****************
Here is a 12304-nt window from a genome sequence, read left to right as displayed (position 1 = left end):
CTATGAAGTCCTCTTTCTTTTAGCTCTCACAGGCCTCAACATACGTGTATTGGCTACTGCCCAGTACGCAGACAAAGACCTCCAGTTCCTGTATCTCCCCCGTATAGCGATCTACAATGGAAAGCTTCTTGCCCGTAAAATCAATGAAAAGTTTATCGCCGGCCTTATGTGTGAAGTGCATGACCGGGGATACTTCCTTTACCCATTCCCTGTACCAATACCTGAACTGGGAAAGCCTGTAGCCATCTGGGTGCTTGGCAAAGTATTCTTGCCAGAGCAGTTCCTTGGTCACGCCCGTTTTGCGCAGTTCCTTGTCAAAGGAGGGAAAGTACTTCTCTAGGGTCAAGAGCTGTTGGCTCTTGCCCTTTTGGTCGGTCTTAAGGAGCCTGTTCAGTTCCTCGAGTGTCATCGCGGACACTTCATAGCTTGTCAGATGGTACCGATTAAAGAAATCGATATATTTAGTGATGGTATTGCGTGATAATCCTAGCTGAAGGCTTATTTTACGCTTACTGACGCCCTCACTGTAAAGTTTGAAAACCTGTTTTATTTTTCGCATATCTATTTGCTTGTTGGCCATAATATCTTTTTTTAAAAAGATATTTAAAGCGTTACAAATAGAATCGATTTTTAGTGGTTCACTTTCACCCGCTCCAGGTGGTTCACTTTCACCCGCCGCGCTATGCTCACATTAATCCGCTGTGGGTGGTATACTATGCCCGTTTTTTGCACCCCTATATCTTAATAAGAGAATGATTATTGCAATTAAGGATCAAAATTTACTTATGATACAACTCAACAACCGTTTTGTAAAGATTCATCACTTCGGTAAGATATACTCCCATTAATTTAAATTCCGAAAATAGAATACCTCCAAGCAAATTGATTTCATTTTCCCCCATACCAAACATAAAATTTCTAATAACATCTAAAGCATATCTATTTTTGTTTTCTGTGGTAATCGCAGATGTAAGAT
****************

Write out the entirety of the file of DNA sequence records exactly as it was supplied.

Here is a 12304-nt window from a genome sequence, read left to right as displayed (position 1 = left end):
CTATGAAGTCCTCTTTCTTTTAGCTCTCACAGGCCTCAACATACGTGTATTGGCTACTGCCCAGTACGCAGACAAAGACCTCCAGTTCCTGTATCTCCCCCGTATAGCGATCTACAATGGAAAGCTTCTTGCCCGTAAAATCAATGAAAAGTTTATCGCCGGCCTTATGTGTGAAGTGCATGACCGGGGATACTTCCTTTACCCATTCCCTGTACCAATACCTGAACTGGGAAAGCCTGTAGCCATCTGGGTGCTTGGCAAAGTATTCTTGCCAGAGCAGTTCCTTGGTCACGCCCGTTTTGCGCAGTTCCTTGTCAAAGGAGGGAAAGTACTTCTCTAGGGTCAAGAGCTGTTGGCTCTTGCCCTTTTGGTCGGTCTTAAGGAGCCTGTTCAGTTCCTCGAGTGTCATCGCGGACACTTCATAGCTTGTCAGATGGTACCGATTAAAGAAATCGATATATTTAGTGATGGTATTGCGTGATAATCCTAGCTGAAGGCTTATTTTACGCTTACTGACGCCCTCACTGTAAAGTTTGAAAACCTGTTTTATTTTTCGCATATCTATTTGCTTGTTGGCCATAATATCTTTTTTTAAAAAGATATTTAAAGCGTTACAAATAGAATCGATTTTTAGTGGTTCACTTTCACCCGCTCCAGGTGGTTCACTTTCACCCGCCGCGCTATGCTCACATTAATCCGCTGTGGGTGGTATACTATGCCCGTTTTTTGCACCCCTATATCTTAATAAGAGAATGATTATTGCAATTAAGGATCAAAATTTACTTATGATACAACTCAACAACCGTTTTGTAAAGATTCATCACTTCGGTAAGATATACTCCCATTAATTTAAATTCCGAAAATAGAATACCTCCAAGCAAATTGATTTCATTTTCCCCCATACCAAACATAAAATTTCTAATAACATCTAAAGCATATCTATTTTTGTTTTCTGTGGTAATCGCAGATGTAAGAT